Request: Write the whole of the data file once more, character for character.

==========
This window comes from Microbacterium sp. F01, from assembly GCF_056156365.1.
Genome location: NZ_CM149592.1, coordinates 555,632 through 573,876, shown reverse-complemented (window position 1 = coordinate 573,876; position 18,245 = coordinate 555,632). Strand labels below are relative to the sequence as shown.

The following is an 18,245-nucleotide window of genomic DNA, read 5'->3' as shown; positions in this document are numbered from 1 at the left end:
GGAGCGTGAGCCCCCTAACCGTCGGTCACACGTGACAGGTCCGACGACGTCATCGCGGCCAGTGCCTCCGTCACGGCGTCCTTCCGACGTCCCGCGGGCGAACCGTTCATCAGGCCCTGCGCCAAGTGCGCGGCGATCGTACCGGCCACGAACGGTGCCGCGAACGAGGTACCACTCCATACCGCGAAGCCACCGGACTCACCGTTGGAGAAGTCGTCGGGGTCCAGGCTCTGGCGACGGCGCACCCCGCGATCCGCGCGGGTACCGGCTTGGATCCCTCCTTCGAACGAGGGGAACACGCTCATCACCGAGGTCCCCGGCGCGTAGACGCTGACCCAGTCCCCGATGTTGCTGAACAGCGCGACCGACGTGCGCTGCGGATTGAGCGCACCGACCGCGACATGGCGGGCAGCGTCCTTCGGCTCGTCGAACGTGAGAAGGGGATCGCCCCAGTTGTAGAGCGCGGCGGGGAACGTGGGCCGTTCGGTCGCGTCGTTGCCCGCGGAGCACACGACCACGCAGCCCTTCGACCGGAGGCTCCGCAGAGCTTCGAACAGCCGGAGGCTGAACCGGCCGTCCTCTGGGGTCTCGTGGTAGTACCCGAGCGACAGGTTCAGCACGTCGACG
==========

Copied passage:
This window comes from Microbacterium sp. F01, from assembly GCF_056156365.1.
Genome location: NZ_CM149592.1, coordinates 555,632 through 573,876, shown reverse-complemented (window position 1 = coordinate 573,876; position 18,245 = coordinate 555,632). Strand labels below are relative to the sequence as shown.

The following is an 18,245-nucleotide window of genomic DNA, read 5'->3' as shown; positions in this document are numbered from 1 at the left end:
GGAGCGTGAGCCCCCTAACCGTCGGTCACACGTGACAGGTCCGACGACGTCATCGCGGCCAGTGCCTCCGTCACGGCGTCCTTCCGACGTCCCGCGGGCGAACCGTTCATCAGGCCCTGCGCCAAGTGCGCGGCGATCGTACCGGCCACGAACGGTGCCGCGAACGAGGTACCACTCCATACCGCGAAGCCACCGGACTCACCGTTGGAGAAGTCGTCGGGGTCCAGGCTCTGGCGACGGCGCACCCCGCGATCCGCGCGGGTACCGGCTTGGATCCCTCCTTCGAACGAGGGGAACACGCTCATCACCGAGGTCCCCGGCGCGTAGACGCTGACCCAGTCCCCGATGTTGCTGAACAGCGCGACCGACGTGCGCTGCGGATTGAGCGCACCGACCGCGACATGGCGGGCAGCGTCCTTCGGCTCGTCGAACGTGAGAAGGGGATCGCCCCAGTTGTAGAGCGCGGCGGGGAACGTGGGCCGTTCGGTCGCGTCGTTGCCCGCGGAGCACACGACCACGCAGCCCTTCGACCGGAGGCTCCGCAGAGCTTCGAACAGCCGGAGGCTGAACCGGCCGTCCTCTGGGGTCTCGTGGTAGTACCCGAGCGACAGGTTCAGCACGTCGACG